German director Max Färberböck’s feature film "September" was released this week. The film is a daring collage of the effects of the Sept. 11 terrorist attacks on ordinary Germans.
Debut at Cannes: Germany on Sept. 11, 2001
As the first director to tackle September 11 in a feature-length drama, Max Färberböck’s second film after “Aimée & Jaguar” is a bold, some say brave, next step. Set in Germany on Sept. 11, 2001, “September” tells how the attacks in New York and Washington didn’t only affect world events, but also changed life in Germany.
The film's protagonists, played by some of Germany's finest actors, including Jörg Shüttauf, Nina Proll and Justus von Dohnányi, watch the events of the World Trade Center catastrophe unfold in front of their eyes.
Their reactions span a range of emotions and actions, from a young mother who tries desperately to continue running a child’s birthday party as if nothing has happened, to a Pakistani man who invites his friends to celebrate with him at a restaurant, triggering a suspicious response in his pregnant girlfriend.
An author suffers an initial bout of writer’s block, which then transforms itself into a surge of creative inspiration, and a police officer, who believes his life isn’t worth living because his excessive patriotism seriously irritates his U.S. colleagues in the FBI. Then there’s Sandra, the television presenter, who reads the devastating news to a horrified Germany against a backdrop of her own private worries.
Director Färberböck developed the idea for the film project just days after the terrorist attacks, setting himself the challenging task of completing the script within just four weeks. He aimed to capture the feeling of Sept. 11 while it still raged, and in order to help him stick to his self-imposed deadlines, he engaged co-authors John von Düffel, Sarah Khan, Matthias Pacht and Moritz Rinke. Each writer took on one of the four stories which make up the film.
“All the stories in the film are within the bounds of reality. It was a time of multiple nervous breakdowns and latent psychosis, and I have threaded this into the film,” Färberböck has said.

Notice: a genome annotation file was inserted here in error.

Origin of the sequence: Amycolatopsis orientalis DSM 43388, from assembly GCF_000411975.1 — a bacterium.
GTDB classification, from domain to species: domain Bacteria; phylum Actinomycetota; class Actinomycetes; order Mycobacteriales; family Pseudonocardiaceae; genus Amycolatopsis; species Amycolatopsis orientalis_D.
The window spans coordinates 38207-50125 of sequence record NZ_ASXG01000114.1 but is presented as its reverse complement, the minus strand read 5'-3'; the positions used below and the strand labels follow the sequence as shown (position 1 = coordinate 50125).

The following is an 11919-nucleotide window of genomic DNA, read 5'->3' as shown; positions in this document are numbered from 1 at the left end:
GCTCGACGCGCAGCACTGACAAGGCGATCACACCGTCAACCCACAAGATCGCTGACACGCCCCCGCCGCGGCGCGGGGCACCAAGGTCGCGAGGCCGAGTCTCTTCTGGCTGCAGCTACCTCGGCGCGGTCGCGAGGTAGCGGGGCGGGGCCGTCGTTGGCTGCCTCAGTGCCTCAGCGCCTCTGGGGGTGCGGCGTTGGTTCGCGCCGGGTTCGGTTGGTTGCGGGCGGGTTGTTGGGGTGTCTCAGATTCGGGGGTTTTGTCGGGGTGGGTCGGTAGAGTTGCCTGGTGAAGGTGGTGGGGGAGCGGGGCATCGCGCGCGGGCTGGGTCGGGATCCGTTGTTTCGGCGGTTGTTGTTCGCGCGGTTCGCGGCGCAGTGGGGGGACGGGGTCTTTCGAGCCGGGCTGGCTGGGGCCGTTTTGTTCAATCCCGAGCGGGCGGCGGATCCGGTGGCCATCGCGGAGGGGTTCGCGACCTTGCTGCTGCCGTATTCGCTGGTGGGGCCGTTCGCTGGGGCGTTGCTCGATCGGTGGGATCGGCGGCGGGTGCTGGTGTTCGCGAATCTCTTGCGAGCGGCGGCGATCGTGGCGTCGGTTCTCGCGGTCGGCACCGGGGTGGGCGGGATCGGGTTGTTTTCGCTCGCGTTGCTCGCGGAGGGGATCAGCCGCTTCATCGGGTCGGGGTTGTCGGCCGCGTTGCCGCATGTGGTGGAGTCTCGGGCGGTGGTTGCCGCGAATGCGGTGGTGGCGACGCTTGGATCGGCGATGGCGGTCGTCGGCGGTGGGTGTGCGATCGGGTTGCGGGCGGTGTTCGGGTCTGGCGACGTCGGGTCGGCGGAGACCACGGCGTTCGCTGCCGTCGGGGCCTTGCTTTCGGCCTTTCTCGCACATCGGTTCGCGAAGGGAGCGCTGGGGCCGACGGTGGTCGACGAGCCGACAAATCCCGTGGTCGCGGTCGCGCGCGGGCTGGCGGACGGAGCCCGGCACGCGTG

The result is an emotionally loaded depiction of how people everywhere were ripped from the routine of their daily lives by acts of mass terror on the other side of the Atlantic.
“September” -- which Färberböck says was always going to be experimental -- is a far cry from the classic three-act form of story telling. Instead, the director takes a fragmented approach, interweaving the contrasting plots and punctuating them with documentary footage to create a structure that reflects the disruption the attacks left in their wake. Opting too for a jagged visual concept, Färberböck fills the screen with harsh, abrupt cuts that he uses to stress the emotional confusion of the various characters. It is this conscious desertion from any traditional plot which lends the film the feel of a puzzle comprised of ill-fitting pieces.
But for all its intent, the film is flawed. None of the stories are strong enough to carry their weight alone, and even their sum total is too small when held against a backdrop so dramatic as that of New York and Washington on Sept. 11, 2001. The authors, it seems, focused on the detail of their individual scripts, rather than looking at the film as a whole.
Perhaps the biggest weakness is that none of the stories would be very different if told outside the context of the twin towers, and as none of the events in the individual stories are actually the results of the attacks, the connections seem arbitrary and hard to believe.
Nonetheless, the film made its debut at the Cannes Film Festival in the category “Un Certain Regard,” which in itself is an achievement, given that the number of German films that make it to the prestigious competition are few and far between.